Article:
Page  76 Description of Treatments for Opportunistic Infections Paromomycin (Humatin) An approved, oral antibiotic, indicated and occasionally used as a treatment for intestinal amebiasis and giardiasis. It is currently being studied for cryptosporidiosis. The drug is not absorbed into the systemic circulation upon oral administration. Side effects can include GI upset and diarrhea. PAS (Para-aminosalicylic acid) An oral anti-mycobacterial drug sometimes used for multi-drug-resistant TB. Side effects can include GI distress and elevated liver enzymes. PAS can be obtained through the CDC; call (404) 639-2530 for information. Pentamidine (NebuPent, Pentacarinat) An approved anti-protozoal drug, used for the treatment and prevention of PCP. It can be delivered by intravenous or intramuscular injection, or inhaled as an aerosol. IV pentamidine is a standard treatment for PCP. Aerosolized pentamidine is indicated for the prophylaxis of PCP in HIV+ individuals with CD4 counts below 200/mm3 or for those with prior episodes of PCP. It is less effective than TMP/SMX for the secondary prevention of PCP. Aerosolized pentamidine has also been studied for the acute treatment of mild to moderate PCP. Side effects of IV or IM pentamidine include kidney damage, hypoglycemia, pancreatitis, and hematologic and cardiac arrhythmias. Side effects of aerosolized pentamidine are coughing and bronchospasm. May increase the risk of bone-marrow toxicity when administered concomitantly with AZT, alpha interferon, ganciclovir, or foscarnet. A patient assistance/reimbursement program is available, see page 210. Pentoxifylline (Trental) An approved, oral xanthine derivative indicated for the treatment of patients with intermittent claudication and chronic peripheral arterial disease. Pentoxifylline also inhibits the production of tumor necrosis factor, a cytokine which has been shown to have a direct stimulatory role on Kaposi's sarcoma. It is under investigation for the treatment of HIV infection and KS. A patient-assistance/reimbursement program is available, see page 210 Peptide T An experimental synthetic peptide composed of eight amino acids, injected subcutaneously or sprayed into the nose. The efficacy data of peptide T as a treatment for peripheral neuropathy remains inconclusive. It is currently being studied as a treatment for psoriasis. No side effects have been reported. Peridex (chlorhexidine gluconate) An approved mouth rinse containing 0.12% chlorhexidine gluconate, indicated for the treatment of gingivitis. In bone marrow transplant patients it has been shown to reduce the incidence of thrush, and is under investigation for the prevention of thrush in HIV-infected patients. Phenytoin (Dilantin) An approved oral or intravenous anti-convulsant drug indicated for the treatment of epilepsy. Phenytoin can be used to relieve pain associated with peripheral neuropathy. Side effects, which are usually dose-related, can include dizziness, headaches, decreased coordination, nausea, and gingival hyperplasia. Hirsutism may occur in young women. Phenytoin must be carefully administered when other drugs are being administered concomitantly; a large number of drug interactions have been reported. A patient-assistance/reimbursement program is available, see page 210. PIXY321 (GM-CSFIIL-3 fusion protein) An experimental, intravenous recombinant fusion molecule which includes the functional sequences and biological activities of both GM-CSF and IL-3. GM-CSF (granulocyte-macrophage colony stimulating factor) is a cytokine which induces proliferation and differentiation of blood-cell precursors. IL-3 is one of several colony-stimulating factors which regulate the proliferation and differentiation of hematopoietic and lymphoid cells; it acts at an earlier progenitor cell level than GM-CSF. In vitro, GM-CSF and IL-3 exhibit synergistic activity. PIXY 321 is under investigation for the treatment of HIV-related pancytopenia. Side effects might include those associated with GM-CSF (fever, asthenia, headache, bone pain, chills, and myalgia) or IL-3 (fever, headache, flushing, and local redness at the injection site) but have not been defined for the fusion molecule. Platelet Factor 4 (rPF4) An experimental, subcutaneously injected, synthetic version of a naturally occurring protein which inhibits angiogenesis (blood vessel formation). Under investigation for the subcutaneous treatment of Kaposi's sarcoma. No side effects have been reported. Primaquine An approved oral antibiotic effective against malaria. When used in combination with clindamycin, it is effective for acute PCP. GI upset is the most frequent toxicity in caucasians; blacks with G6PD deficiency are susceptible to anemia from intravascular hemolysis. 76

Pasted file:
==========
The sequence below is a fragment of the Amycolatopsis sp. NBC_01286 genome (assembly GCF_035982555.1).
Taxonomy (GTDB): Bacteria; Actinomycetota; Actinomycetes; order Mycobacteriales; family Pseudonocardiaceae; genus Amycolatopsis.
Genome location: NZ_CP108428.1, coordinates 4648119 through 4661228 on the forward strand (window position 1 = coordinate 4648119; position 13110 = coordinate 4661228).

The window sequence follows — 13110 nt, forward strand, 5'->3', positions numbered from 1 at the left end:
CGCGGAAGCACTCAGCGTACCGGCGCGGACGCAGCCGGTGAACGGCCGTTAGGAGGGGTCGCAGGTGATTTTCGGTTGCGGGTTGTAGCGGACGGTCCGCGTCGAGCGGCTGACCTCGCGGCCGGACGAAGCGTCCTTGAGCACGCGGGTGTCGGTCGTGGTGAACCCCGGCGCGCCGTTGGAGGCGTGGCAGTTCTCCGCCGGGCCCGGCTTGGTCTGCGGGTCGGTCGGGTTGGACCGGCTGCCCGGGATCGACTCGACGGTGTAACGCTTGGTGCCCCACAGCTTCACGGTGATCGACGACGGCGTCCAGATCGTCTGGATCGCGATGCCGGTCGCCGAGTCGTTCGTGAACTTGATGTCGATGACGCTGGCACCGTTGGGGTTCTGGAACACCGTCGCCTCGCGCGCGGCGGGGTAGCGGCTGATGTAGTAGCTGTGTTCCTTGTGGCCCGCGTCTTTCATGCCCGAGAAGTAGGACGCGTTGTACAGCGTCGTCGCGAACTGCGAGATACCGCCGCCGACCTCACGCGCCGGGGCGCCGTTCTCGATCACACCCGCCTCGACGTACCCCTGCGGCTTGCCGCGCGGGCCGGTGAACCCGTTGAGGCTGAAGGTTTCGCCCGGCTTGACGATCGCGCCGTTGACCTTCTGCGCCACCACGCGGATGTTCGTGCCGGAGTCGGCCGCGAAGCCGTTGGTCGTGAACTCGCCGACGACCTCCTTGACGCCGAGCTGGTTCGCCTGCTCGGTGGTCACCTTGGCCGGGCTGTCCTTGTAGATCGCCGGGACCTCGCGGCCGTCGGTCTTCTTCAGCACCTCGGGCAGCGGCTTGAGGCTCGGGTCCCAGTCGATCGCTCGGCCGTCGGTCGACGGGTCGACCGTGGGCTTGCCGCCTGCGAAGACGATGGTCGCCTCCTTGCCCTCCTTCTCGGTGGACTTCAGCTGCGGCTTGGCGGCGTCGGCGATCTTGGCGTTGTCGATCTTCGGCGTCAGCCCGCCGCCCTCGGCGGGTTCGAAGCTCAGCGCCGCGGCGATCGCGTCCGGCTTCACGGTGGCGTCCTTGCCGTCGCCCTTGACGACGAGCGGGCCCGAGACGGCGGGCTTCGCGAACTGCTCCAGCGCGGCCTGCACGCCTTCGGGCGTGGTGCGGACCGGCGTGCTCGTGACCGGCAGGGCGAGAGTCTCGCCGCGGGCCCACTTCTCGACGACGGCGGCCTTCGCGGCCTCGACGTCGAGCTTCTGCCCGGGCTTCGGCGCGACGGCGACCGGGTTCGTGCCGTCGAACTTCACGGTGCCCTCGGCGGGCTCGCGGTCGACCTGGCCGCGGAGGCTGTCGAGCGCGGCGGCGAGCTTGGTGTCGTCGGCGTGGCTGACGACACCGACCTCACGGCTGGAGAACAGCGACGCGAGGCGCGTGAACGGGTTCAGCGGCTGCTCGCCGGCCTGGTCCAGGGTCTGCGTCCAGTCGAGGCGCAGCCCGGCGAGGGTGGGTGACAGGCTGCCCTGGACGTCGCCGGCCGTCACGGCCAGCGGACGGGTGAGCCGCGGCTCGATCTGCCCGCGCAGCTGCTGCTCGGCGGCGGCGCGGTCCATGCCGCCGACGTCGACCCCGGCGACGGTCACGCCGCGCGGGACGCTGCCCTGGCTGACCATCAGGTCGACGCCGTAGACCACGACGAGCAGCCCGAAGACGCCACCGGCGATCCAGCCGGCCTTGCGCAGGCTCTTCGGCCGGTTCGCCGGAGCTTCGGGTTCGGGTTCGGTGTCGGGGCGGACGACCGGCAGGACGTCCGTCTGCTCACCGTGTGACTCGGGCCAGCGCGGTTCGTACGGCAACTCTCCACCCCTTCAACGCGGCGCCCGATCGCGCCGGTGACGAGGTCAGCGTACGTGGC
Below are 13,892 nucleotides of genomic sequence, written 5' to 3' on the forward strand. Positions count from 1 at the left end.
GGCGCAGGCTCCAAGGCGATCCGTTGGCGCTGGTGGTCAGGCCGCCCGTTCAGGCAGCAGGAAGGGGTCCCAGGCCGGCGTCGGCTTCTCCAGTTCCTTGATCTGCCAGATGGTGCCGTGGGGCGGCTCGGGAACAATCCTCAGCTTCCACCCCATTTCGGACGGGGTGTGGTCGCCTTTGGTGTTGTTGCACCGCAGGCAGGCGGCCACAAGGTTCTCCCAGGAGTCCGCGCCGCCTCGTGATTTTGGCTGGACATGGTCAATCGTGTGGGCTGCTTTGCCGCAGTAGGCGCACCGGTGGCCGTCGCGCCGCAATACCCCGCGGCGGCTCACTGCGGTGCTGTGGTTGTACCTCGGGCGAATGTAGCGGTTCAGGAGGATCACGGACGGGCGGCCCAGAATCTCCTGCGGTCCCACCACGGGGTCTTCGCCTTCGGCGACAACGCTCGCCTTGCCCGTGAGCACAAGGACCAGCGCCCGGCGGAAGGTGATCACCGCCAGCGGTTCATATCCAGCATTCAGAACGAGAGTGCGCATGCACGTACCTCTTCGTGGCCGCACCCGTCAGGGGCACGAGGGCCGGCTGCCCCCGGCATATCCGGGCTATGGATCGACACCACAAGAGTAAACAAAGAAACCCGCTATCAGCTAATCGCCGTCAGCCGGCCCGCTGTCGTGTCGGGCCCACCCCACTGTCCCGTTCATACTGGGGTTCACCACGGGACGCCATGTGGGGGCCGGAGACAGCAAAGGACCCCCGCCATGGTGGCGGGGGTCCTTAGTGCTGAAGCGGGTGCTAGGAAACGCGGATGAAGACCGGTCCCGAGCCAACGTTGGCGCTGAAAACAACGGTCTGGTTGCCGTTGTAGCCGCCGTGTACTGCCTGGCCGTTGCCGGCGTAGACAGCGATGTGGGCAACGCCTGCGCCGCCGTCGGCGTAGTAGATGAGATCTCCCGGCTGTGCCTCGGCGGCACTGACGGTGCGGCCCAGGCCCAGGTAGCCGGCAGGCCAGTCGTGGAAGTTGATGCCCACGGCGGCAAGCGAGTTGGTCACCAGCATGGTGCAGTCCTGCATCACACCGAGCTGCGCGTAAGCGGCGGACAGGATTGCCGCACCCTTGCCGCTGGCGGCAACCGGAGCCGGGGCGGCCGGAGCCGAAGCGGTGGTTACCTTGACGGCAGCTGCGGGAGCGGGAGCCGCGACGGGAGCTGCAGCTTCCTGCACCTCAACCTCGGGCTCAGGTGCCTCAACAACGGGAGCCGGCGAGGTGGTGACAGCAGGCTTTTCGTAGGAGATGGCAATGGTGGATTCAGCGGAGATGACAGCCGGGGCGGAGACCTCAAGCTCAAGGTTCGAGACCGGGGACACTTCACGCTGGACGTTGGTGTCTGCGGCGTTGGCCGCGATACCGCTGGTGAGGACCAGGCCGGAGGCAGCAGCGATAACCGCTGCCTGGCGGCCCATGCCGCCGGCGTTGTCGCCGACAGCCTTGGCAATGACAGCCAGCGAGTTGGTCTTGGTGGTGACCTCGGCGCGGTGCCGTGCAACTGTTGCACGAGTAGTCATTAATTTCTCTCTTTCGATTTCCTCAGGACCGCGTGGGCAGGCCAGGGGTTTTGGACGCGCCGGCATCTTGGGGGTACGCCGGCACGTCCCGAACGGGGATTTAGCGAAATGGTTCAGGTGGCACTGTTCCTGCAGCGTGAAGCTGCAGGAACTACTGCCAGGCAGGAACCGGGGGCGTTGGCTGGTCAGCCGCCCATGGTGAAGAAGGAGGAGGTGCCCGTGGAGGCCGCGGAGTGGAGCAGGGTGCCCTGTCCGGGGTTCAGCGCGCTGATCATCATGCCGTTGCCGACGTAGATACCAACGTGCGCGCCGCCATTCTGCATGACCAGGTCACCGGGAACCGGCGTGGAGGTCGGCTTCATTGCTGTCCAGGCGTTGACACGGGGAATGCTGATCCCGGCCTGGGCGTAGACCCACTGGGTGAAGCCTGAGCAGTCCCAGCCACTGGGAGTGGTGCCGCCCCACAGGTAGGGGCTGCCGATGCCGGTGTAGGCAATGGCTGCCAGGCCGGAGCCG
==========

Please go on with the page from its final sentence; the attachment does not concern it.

Page  77 AIDS/HIV Treatment Directory, Vol. 8, No. 3; January 199 7 Procarbazine An approved oral anti-cancer drug used primarily as part of the MOPP regimen in the treatment of Hodgkin's disease. It inhibits DNA, RNA and protein synthesis. Side effects can include myelosuppression, nausea, and vomiting. PRO-MACE/MOPP A chemotherapy regimen consisting of courses of prednisone, methotrexate (with leucovorin rescue), Adriamycin (doxorubicin), cyclophosphamide, etoposide/mechlorethamine, Oncovin (vincristine), prednisone, and procarbazine. Frequently used for the treatment of non-Hodgkin's lymphoma. All drugs available through a patientassistance/reimbursement program, see page 210. Pyrazinamide An approved oral anti-tuberculosis drug used in combination regimens. Side effects include hepatitis, GI distress, rash, and gout. Patients should be evaluated for hepatic function before and during therapy, and the drug is contraindicated in patients with hepatic dysfunction. A patient-assistance/reimbursement program is available, see page 210. Pyrimethamine An approved oral antibiotic used in combination with a sulfonamide drug for the prophlyaxis of malaria and the treatment of toxplasmosis. Pyrimethamine in combination with sulfadiazine in the treatment of toxoplasmosis. It has also been tested in combination with dapsone as prophylaxis for PCP. Side effects include bone marrow suppression and skin rashes. A patient assistance/reimbursement program is available, see page 210. Rifabutin (Mycobutin) An approved oral anti-mycobacterial drug indicated for the prophylaxis of disseminated MAC in patients with CD4 counts under 200/mm3. Clinical trials are under way to evaluate rifabutin in combination with other drugs for the treatment and prophylaxis of MAC. Side effects include rash, fever, GI distress, leukopenia, hemolysis and arthralgia. Uveitis (eye pain, inflammation and vision loss) has been reported in some patients receiving rifabutin, particularly in patients receiving high doses (>300 mg/day) and in patients receiving concomitant fluconazole, which increases serum levels of rifabutin. If symptoms of uveitis develop in patients receiving rifabutin, the drug should be stopped immediately and an ophthalmologic examination should be performed. A patient-assistance/reimbursement program is available, see page 210. Rifampin An approved oral or intravenous anti-mycobacterial drug indicated for the treatment of TB. Under investigation in combination regimens as treatment for MAC and prophylaxis for TB. Side effects can include rash, fever, GI distress, and jaundice. Orange discoloration of body secretions also occurs. A number of drug interactions have been reported. Rifampin may decrease levels of itraconazole, ketoconazole, and dapsone. Ritalin, See: Methylphenidate hydrochloride. RMP-7 An experimental synthetic peptide which produces an increase in permeability of the blood-brain barrier to a number of small molecules. It is under investigation in combination with amphotericin B in patients with cryptococcal meningitis. Saccharomyces boulardii An experimental oral treatment comprised of non-pathogenic yeast. It is under investigation for the treatment of chronic diarrhea in HIV-infected people. The mechanism of action is unclear. According to the manufacturer, the product is not systemically absorbed and no toxicities have been observed to date. Septra, See: TMPISMX Sodium tetradecyl sulfate injection (Sotradecol) An intravenous anionic surfactant employed as a sclerosing agent, approved for the treatment of varicose veins. One report suggests it may be effective for the intralesional treatment of intraoral Kaposi's sarcoma lesions. The most significant side effect is local necrosis. Sorivudine (BV ara-U) An experimental, oral antiviral drug active in vitro against HSV-1 and varicella-zoster (VZV), with a pre-clinical toxicity profile which suggests that it may be as well tolerated as acyclovir. In studies in Japan, no apparent side effects were noted when HIV-negative subjects were given oral doses up to 600 mg/d for 5 days. Studies are under way comparing BV ara-U to acyclovir for the treatment of herpes zoster. SP-303T An experimental topical antiviral drug with activity against a broad range of viruses including respiratory syncytial virus (RSV), influenza A and B, parainfluenza (PIV) types I and 3, hepatitis A virus, and herpes simplex virus types I and 2. It is under investigation for the topical treatment of acyclovir-resistant herpes simplex virus infection. 77